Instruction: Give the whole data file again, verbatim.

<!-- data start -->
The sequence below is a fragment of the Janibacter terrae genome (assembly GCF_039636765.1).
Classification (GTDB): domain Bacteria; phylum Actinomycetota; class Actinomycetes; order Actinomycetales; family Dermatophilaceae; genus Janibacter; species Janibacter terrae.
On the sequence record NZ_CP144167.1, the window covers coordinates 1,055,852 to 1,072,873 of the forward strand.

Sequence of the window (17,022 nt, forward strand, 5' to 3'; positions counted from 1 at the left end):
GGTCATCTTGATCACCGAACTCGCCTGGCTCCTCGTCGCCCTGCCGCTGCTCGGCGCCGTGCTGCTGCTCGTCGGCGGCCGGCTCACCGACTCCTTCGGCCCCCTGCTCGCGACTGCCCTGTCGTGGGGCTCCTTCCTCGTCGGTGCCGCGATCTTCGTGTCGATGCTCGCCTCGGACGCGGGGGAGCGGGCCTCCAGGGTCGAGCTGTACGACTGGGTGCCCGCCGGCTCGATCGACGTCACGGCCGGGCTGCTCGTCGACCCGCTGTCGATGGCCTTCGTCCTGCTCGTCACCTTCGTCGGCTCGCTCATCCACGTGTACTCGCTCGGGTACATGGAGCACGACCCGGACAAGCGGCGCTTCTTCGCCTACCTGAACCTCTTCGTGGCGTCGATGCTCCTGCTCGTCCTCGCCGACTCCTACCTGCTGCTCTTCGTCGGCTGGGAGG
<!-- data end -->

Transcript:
The sequence below is a fragment of the Janibacter terrae genome (assembly GCF_039636765.1).
Classification (GTDB): domain Bacteria; phylum Actinomycetota; class Actinomycetes; order Actinomycetales; family Dermatophilaceae; genus Janibacter; species Janibacter terrae.
On the sequence record NZ_CP144167.1, the window covers coordinates 1,055,852 to 1,072,873 of the forward strand.

Sequence of the window (17,022 nt, forward strand, 5' to 3'; positions counted from 1 at the left end):
GGTCATCTTGATCACCGAACTCGCCTGGCTCCTCGTCGCCCTGCCGCTGCTCGGCGCCGTGCTGCTGCTCGTCGGCGGCCGGCTCACCGACTCCTTCGGCCCCCTGCTCGCGACTGCCCTGTCGTGGGGCTCCTTCCTCGTCGGTGCCGCGATCTTCGTGTCGATGCTCGCCTCGGACGCGGGGGAGCGGGCCTCCAGGGTCGAGCTGTACGACTGGGTGCCCGCCGGCTCGATCGACGTCACGGCCGGGCTGCTCGTCGACCCGCTGTCGATGGCCTTCGTCCTGCTCGTCACCTTCGTCGGCTCGCTCATCCACGTGTACTCGCTCGGGTACATGGAGCACGACCCGGACAAGCGGCGCTTCTTCGCCTACCTGAACCTCTTCGTGGCGTCGATGCTCCTGCTCGTCCTCGCCGACTCCTACCTGCTGCTCTTCGTCGGCTGGGAGG